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Lost: One Nuclear Weapon. No Reward

1 minute read
Amanda Bower

The Air Force has made it plain it does not want back its 7,600-lb. hydrogen bomb, missing off the Georgia coast since 1958. And it says the bomb–dropped when the B-47 carrying it was hit by an F-86 fighter during an exercise–poses no threat, since it does not contain the capsule required to detonate a nuclear explosion, and is unlikely to spread toxic material. The B-47’s pilot, retired Colonel Howard Richardson, supports that account; he tells TIME he did not personally inspect the bomb, but that he was briefed that the capsule was not on board. Others aren’t convinced. Retired Colonel Derek Duke, who sparked the recent investigation, claims the bomb was complete and should be located. He has formed a search-and-salvage operation, seeking a $1 million fee to find it in the shallow waters off Tybee Island, and assembled a band of advisers, which he describes as “like the famous TV A-Team.” The Air Force says it’s not interested.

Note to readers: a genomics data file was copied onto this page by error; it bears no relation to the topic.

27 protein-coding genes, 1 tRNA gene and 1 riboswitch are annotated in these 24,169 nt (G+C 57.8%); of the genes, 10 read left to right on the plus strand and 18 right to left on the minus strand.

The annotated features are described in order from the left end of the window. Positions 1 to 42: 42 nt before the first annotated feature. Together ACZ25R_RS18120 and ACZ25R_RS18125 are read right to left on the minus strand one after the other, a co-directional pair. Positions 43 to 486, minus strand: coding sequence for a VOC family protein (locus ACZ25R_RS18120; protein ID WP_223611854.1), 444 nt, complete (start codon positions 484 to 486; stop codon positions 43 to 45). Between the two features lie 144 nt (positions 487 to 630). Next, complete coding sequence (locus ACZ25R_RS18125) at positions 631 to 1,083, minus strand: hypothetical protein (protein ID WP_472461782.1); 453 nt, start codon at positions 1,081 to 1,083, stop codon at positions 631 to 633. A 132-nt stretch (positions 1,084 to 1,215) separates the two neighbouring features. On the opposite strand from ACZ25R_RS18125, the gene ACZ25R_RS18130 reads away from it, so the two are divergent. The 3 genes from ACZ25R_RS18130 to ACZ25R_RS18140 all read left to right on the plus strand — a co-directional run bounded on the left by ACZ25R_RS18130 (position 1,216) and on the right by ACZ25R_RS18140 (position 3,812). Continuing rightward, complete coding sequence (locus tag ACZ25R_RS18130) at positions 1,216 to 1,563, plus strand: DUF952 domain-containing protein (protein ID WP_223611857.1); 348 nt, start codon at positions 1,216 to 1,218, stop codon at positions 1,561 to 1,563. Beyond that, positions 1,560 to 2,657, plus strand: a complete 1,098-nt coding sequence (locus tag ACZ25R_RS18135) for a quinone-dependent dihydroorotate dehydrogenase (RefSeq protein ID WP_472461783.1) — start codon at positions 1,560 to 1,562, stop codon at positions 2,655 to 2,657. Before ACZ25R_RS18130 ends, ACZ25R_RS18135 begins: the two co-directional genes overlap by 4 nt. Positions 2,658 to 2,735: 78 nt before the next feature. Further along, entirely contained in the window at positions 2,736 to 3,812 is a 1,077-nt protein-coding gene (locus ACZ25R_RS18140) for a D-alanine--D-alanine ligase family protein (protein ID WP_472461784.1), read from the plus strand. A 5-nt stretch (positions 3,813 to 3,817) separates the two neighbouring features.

–Reported by Mike Billips/Savannah

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